The moral of the Bruno Kirby-Billy Crystal story is, never disagree with your “best friend” in Hollywood, if you’re the second banana, and he’s the star and the producer. Apparently, what Harry Truman said about friendship in Washington, applies to Hollywood, as well: “If you want a friend … get a dog.”
Character actor Bruno Kirby died on August 14 of leukemia at the age of 57, according to an announcement by his wife, actress Lynn Sellers.
Born Bruno Giovanni Quidaciolu, the son of actor Bruce Kirby (who was best known for playing Bassett hound-faced Det. Sgt. Kramer on the original Columbo), and brother of acting coach John Kirby, Kirby also performed early in his career as “Bruce Kirby Jr.”
Kirby had been diagnosed with leukemia only shortly before his death. Sellers asked “that contributions be made in Bruno Kirby's name to The Leukemia & Lymphoma Society at 6033 West Century Blvd., Suite 300, Los Angeles, CA 90045.”
Sellers and Kirby married in 2004; Kirby was also survived by his father, brother, stepmother Roz Kirby, and stepbrother Brad Sullivan.
Bruno Kirby generally played characters who were either working-class, or whose working-class roots were visible in their voices and mannerisms.
Prior to Kirby’s death, millions of people knew his name, but millions more knew his face and his irritating, high-pitched, nasal voice. Now the numbers match much more closely. Last Wednesday, I googled under his name and came up with only 262,000 entries, a paltry number for a contemporary Hollywood actor. As of 8:32 this morning, the number was up to 6,230,000. (At the same time, Billy Crystal had 2,020,000 entries.)
Dozens of fans, and (so they claimed) friends and relatives posted fond remembrances of Kirby both as an actor and as a man, at Web site tributes to him, such as at Entertainment Weekly’s PopWatch. Some posters claimed to have crossed his path, either working with Kirby as theater ushers before his breakthrough, or having served him in some capacity on a job where he was a customer. The message was always the same: Bruno Kirby was a regular guy, who never stood on ceremony, or tried to make ordinary people feel small.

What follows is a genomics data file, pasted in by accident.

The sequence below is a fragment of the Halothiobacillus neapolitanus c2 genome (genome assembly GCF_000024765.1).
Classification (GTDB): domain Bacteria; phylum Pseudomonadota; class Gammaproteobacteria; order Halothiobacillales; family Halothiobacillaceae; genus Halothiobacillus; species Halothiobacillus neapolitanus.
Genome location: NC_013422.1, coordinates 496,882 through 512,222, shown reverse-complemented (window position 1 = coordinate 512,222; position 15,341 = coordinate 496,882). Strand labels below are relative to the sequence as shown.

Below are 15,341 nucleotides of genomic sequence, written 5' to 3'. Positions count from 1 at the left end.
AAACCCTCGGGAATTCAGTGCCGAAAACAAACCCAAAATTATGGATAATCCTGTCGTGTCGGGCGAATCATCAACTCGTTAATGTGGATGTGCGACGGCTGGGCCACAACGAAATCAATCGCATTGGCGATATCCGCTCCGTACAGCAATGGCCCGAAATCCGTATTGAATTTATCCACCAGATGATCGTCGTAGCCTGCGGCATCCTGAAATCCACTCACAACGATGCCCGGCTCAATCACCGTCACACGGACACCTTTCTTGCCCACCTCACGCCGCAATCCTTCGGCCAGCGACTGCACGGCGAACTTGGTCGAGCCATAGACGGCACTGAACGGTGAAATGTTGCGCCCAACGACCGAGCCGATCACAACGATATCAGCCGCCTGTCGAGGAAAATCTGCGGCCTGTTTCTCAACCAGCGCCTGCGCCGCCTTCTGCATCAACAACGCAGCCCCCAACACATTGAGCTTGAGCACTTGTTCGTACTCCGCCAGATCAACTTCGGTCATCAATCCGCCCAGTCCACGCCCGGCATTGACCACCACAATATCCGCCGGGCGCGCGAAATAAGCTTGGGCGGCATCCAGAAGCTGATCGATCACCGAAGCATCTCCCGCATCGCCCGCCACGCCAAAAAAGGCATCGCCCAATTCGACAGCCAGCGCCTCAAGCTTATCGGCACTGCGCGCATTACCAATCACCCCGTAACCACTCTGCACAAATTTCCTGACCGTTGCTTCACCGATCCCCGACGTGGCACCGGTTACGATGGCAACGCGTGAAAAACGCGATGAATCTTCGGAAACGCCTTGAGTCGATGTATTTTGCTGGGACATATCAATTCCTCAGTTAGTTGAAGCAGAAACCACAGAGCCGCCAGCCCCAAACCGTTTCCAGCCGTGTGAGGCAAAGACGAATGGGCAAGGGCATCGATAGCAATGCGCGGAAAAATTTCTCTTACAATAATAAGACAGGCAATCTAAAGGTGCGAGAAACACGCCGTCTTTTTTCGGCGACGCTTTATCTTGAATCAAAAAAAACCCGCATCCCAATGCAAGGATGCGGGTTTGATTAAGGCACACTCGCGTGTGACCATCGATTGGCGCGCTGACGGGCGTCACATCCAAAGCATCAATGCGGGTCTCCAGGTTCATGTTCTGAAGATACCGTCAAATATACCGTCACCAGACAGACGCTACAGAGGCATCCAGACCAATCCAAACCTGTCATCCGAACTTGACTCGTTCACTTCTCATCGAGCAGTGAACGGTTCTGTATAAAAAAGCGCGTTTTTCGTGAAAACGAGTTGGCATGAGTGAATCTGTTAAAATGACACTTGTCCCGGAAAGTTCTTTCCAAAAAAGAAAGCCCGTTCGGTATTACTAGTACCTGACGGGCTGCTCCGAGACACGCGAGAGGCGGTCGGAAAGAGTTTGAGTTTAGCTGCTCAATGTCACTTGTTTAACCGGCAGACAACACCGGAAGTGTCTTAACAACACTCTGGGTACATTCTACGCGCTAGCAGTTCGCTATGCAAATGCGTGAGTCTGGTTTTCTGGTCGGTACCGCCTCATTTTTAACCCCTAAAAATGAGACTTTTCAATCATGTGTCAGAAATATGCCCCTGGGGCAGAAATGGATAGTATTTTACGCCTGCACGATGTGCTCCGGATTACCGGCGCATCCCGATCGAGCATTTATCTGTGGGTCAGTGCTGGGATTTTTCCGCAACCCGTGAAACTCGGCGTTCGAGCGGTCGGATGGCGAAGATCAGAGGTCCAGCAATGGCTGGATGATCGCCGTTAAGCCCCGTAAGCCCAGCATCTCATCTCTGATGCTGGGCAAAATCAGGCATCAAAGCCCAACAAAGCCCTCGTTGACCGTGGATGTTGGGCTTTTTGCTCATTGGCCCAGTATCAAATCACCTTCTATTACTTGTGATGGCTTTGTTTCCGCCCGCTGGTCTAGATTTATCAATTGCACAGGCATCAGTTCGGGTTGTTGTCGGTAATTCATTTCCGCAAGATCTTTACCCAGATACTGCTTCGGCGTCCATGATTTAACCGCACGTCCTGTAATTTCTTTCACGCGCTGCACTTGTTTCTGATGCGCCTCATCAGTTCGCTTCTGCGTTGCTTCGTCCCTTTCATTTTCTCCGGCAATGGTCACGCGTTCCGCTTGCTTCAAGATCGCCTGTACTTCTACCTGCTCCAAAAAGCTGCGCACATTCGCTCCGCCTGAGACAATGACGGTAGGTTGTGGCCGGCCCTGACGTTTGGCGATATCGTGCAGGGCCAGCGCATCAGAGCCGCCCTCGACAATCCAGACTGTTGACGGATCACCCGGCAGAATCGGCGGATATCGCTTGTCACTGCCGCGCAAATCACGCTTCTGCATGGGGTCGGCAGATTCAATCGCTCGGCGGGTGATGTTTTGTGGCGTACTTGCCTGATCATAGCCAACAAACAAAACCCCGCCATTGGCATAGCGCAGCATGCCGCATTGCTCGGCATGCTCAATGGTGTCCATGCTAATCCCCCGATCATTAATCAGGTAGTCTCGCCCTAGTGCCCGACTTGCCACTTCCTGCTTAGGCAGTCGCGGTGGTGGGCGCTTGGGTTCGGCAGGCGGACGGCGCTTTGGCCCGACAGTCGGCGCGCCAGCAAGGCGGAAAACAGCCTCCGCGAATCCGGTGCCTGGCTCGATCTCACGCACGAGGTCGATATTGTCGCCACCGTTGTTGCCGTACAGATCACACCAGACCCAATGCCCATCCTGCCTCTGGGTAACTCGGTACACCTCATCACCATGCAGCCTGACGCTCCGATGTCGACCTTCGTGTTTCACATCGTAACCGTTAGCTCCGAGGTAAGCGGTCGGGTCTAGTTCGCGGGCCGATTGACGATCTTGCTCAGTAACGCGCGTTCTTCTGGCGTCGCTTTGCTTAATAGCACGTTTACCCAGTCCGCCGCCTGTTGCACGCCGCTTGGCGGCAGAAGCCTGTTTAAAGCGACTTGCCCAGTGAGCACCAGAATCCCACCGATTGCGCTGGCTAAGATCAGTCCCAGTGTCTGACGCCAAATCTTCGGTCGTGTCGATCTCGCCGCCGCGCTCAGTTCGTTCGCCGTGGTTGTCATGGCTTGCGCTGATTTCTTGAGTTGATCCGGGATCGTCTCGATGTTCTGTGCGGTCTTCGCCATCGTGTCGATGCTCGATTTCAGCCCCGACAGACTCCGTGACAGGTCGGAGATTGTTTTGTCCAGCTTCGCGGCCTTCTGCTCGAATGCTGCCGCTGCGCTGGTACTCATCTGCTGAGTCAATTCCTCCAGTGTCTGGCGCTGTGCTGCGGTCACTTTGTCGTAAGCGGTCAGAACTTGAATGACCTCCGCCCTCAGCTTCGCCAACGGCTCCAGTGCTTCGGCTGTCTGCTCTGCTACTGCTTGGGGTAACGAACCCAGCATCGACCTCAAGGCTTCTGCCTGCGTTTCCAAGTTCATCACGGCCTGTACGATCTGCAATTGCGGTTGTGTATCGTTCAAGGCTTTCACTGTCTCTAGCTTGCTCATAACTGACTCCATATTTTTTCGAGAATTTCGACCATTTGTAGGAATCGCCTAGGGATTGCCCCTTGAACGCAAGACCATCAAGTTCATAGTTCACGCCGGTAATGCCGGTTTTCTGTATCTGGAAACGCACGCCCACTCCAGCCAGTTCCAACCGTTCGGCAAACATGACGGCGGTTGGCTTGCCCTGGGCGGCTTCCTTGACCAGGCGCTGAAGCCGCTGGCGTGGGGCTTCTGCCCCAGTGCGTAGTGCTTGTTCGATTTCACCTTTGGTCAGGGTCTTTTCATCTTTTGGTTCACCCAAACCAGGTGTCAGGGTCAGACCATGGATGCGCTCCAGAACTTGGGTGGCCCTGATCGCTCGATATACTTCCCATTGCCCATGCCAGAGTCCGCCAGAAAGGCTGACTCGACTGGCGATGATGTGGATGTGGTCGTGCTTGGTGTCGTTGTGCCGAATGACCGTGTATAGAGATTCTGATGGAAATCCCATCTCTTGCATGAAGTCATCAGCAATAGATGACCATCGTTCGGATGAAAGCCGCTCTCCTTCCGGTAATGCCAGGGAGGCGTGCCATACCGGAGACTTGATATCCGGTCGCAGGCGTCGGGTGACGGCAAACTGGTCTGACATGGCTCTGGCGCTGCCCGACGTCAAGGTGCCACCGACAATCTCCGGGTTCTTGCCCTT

Of all the memories I read, I found Phil Oropesa’s the most moving.
Mr. Kirby was sheduled to appear on Letterman, shortly after "Good Morning Vietnam" opened. I was trying to make ends meet and moonlighting as a limo driver in New York City. I was assigned to pick up Mr. Kirby at JFK and drive him downtown. His plane was delayed by over two hours due to a fierce snowstorm, even by NYC standards.
Needless to say that he was relieved to find me waiting for him as he stepped of the plane. All the way to the car he kept thanking me for waiting. When I opened the car door for him he asked if it would be OK for him to sit up front with me. I told him it was going to be a long slow drive in the snowstorm and that I would welcome the company. As we were driving away from the Airport, he asked if there was any liquor in the back. I told him there was a bottle of scotch, a bottle of vodka and mixers in the mini-fridge. He climbed through the divider window and came back with the bottle of scotch and two glasses (I know, a very un-PC thing nowadays but a very cool guy thing to do). As we slowly drove through the blizzard into Manhattan, we drank scotch and talked about sports but mostly we talked about me. We talked about what I did for a living, my pregnant wife (our first), living in New York in general and life in the cosmic sense. To this day, looking back at the experience I can only recall him talking about himself just once when he said he was a little nervous about being on the Letterman show because Letterman was so unpredictable. When we arrived at his destination (his mothers apartment)he shook my hand, wished be all the best and gave me a $100 bill "for the baby...".
I drove many "stars" in those two years, but Mr. Kirby is the only one that I look back on with genuine affection. Beyond that one brief meeting I didn't really "know" Mr Kirby. However, from that one experience, I feel "genuine" is the word that describes him best. He will be missed.